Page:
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Phil Mellows is a freelance journalist living in Brighton  

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        The politics of drinking

November 01, 2010



Class, binge drinking and the licensing review

It was The Sun what picked up on the story. “Pubs and clubs could be banned from opening in poor areas in a planned blitz on binge drinking,” it announced, in a new spin on the government’s licensing review.

By making public health a licensing objective, and by giving health authorities the ability to object to a licence, the proposals give the health lobby a lot of power in deciding whether licences are secured or lost, and the conditions imposed, such as opening hours.

The Home Office, where responsibility for licensing has now returned, wants to link licence applications with local health strategies. And some councils seem eager to seize the opportunity.

“Gateshead Council in Tyneside is already keen to make it more difficult to open a bar or an off-licence in areas with high unemployment,” The Sun reveals.

In fact, in Scotland, where policy is further down the temperance road, one council has already put a block on new licences. I checked, and West Dunbartonshire is one of the most deprived parts of the country, with levels of unemployment second only to Glasgow.

Not surprisingly, the county has already lost 17% of its licensed premises since 2007 - along with chunks of the rest of the economy you’d imagine.

Bizarrely, as these two stories broke, the government announced the appointment of of community pubs minister, Bob Neill.

“The local pub is a great British institution and the social heartbeat of life in our towns and villages, bringing people together and strengthening community relationships,” said Neill. “I am determined to protect the valuable role pubs play and help them to thrive.”

There are pubs, however, and there are pubs. There are also different kinds of community. Does Mr Neill have in mind the council estates of Dumbarton, where a pub is surely even more important as a hub of social cohesion than in the villages and shires that get all the attention from schemes such as Pub is the Hub? I suspect not.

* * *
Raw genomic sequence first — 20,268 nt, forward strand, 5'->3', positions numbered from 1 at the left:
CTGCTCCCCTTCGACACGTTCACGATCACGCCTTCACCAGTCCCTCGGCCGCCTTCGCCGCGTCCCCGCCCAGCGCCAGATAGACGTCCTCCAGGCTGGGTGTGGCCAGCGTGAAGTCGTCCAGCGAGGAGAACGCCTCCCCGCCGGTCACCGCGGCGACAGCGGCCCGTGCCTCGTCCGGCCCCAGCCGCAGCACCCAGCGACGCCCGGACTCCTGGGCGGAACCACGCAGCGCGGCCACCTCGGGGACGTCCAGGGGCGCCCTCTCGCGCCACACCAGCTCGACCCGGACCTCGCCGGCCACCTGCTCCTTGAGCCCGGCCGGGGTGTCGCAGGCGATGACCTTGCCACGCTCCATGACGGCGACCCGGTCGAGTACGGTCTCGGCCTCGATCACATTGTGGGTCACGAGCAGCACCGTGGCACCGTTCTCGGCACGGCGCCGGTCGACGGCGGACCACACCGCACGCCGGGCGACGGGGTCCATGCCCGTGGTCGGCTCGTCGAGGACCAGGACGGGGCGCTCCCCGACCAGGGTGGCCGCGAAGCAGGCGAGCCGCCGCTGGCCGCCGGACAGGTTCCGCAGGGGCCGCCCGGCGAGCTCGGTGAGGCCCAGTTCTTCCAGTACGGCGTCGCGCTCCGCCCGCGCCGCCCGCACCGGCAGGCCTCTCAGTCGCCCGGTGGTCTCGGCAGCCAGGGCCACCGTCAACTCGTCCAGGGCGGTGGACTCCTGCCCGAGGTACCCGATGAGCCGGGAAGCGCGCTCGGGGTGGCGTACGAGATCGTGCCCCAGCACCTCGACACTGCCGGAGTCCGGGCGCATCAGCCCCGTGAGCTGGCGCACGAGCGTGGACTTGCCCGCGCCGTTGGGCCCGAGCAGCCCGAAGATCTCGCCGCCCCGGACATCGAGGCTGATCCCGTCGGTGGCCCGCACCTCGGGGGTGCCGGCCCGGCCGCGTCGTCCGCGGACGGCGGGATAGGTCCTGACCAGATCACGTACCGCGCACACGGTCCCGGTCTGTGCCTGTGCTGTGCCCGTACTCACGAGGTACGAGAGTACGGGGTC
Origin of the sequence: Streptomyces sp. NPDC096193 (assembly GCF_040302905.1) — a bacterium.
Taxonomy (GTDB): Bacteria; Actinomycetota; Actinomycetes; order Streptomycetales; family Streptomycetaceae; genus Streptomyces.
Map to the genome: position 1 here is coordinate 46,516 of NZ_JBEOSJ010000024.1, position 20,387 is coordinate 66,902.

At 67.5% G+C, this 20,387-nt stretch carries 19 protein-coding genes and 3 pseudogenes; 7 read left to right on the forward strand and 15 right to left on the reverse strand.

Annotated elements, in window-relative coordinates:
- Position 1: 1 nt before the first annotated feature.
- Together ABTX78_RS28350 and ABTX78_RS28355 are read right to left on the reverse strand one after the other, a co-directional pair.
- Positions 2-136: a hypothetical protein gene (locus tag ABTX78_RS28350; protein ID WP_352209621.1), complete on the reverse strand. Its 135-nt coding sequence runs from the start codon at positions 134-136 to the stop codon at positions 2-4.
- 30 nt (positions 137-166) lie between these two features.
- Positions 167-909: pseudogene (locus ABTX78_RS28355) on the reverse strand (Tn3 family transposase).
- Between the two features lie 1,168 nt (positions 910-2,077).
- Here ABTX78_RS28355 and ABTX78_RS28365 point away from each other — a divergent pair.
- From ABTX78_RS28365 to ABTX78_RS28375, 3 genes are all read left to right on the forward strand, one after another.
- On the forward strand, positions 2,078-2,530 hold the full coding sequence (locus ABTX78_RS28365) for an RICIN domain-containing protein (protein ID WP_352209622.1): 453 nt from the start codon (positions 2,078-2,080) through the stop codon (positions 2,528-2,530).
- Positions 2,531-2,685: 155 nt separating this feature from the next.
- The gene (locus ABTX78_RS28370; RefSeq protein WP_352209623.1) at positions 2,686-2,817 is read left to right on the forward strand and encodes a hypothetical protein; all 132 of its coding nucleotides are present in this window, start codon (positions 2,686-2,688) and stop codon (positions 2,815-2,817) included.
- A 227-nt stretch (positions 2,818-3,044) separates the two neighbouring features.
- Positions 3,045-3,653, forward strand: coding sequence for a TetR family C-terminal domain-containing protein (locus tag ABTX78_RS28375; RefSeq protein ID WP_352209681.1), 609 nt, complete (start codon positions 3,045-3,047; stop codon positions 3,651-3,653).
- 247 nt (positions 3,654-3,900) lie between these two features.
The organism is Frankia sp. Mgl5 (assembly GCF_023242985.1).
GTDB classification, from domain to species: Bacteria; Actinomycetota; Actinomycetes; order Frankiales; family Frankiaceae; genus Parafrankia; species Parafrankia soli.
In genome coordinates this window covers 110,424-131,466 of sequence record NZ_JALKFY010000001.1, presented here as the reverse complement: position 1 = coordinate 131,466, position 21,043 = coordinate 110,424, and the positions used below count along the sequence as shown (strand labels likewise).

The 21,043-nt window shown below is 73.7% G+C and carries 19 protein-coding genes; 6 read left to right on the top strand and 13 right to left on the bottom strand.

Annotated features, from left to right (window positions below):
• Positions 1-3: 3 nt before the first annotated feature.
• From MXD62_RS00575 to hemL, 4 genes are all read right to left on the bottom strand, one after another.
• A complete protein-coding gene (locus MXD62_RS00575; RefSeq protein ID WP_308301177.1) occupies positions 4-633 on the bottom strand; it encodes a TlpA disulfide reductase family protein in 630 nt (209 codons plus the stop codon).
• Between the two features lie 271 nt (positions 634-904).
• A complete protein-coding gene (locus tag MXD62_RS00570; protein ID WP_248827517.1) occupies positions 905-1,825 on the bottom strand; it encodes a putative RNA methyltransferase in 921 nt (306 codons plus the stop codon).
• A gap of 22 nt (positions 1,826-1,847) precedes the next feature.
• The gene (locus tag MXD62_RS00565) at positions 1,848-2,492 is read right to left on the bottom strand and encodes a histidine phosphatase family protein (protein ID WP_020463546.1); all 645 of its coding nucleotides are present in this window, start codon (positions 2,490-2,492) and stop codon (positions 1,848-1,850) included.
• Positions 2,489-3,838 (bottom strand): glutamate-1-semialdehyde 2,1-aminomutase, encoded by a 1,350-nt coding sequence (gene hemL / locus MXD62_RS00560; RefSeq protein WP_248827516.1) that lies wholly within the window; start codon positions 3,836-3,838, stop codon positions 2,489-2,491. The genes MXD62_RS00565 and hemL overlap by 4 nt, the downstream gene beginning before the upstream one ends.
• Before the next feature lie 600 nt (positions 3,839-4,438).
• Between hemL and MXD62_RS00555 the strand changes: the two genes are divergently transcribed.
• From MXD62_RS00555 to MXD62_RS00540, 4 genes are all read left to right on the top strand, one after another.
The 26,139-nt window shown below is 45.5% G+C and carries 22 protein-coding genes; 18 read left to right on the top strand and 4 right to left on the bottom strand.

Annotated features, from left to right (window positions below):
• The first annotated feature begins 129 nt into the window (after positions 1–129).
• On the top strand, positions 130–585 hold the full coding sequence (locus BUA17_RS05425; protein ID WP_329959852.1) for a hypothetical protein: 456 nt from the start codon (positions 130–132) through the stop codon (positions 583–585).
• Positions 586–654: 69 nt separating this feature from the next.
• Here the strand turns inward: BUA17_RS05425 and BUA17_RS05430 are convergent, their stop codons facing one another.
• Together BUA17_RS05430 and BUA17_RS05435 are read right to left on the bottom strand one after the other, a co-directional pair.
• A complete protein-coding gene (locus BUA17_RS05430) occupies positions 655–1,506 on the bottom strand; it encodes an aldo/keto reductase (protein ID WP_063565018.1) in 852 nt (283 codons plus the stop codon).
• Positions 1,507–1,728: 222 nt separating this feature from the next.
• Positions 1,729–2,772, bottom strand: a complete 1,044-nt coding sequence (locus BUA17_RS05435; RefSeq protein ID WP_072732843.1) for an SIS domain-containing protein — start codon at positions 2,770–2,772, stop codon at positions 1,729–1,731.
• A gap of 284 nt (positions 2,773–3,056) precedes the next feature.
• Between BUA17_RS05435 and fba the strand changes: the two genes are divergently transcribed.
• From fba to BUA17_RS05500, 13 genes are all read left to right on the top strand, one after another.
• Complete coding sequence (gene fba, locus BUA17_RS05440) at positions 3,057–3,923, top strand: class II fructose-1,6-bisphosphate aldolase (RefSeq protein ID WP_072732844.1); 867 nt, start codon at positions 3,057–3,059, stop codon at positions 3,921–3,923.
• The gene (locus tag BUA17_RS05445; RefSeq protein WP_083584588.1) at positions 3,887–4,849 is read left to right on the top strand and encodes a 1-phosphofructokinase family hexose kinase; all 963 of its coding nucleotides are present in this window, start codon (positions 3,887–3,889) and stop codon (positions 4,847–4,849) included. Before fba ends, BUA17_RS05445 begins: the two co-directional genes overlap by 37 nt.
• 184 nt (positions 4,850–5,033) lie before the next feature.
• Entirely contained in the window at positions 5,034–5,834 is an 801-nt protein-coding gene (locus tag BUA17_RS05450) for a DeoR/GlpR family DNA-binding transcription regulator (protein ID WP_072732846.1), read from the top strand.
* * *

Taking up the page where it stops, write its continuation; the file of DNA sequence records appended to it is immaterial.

Confusing the issue are the communities that have, according to The Sun’s Home Office source, “been over-run by licensed premises”. This could mean supermarkets, though it’s hardly likely the government wants to halt their expansion, or it’s town centre circuit pubs and bars, the usual culprits fingered for this thing called binge.

The high point of this problem is long past. Most bar operators now see the future as growing food sales. Unless the sherry trifle is particularly strong that shouldn’t cause much bother.

And I still maintain that the moral panic around binge drinking is a class issue. I remember someone from Brakspear’s, before the brewery in Henley closed down, telling me that the only time they had to close the gates was during the regatta, when hordes of young toffs, drunk on champers, used to rampage down the high street every night.

You never hear about that. Nor hear calls for drink to be banned from Henley Regatta. They won’t have that. It’d be worse than banning the boats. Yet when young working class people go out for a bit of fun on a Saturday night they are accused of terrorising some fictional ‘community’.

The Sun’s report lays bare the government’s approach to alcohol policy. If you live in a better-off part of the country you can have your pubs and bars. If you’re poor and jobless you can’t be trusted.

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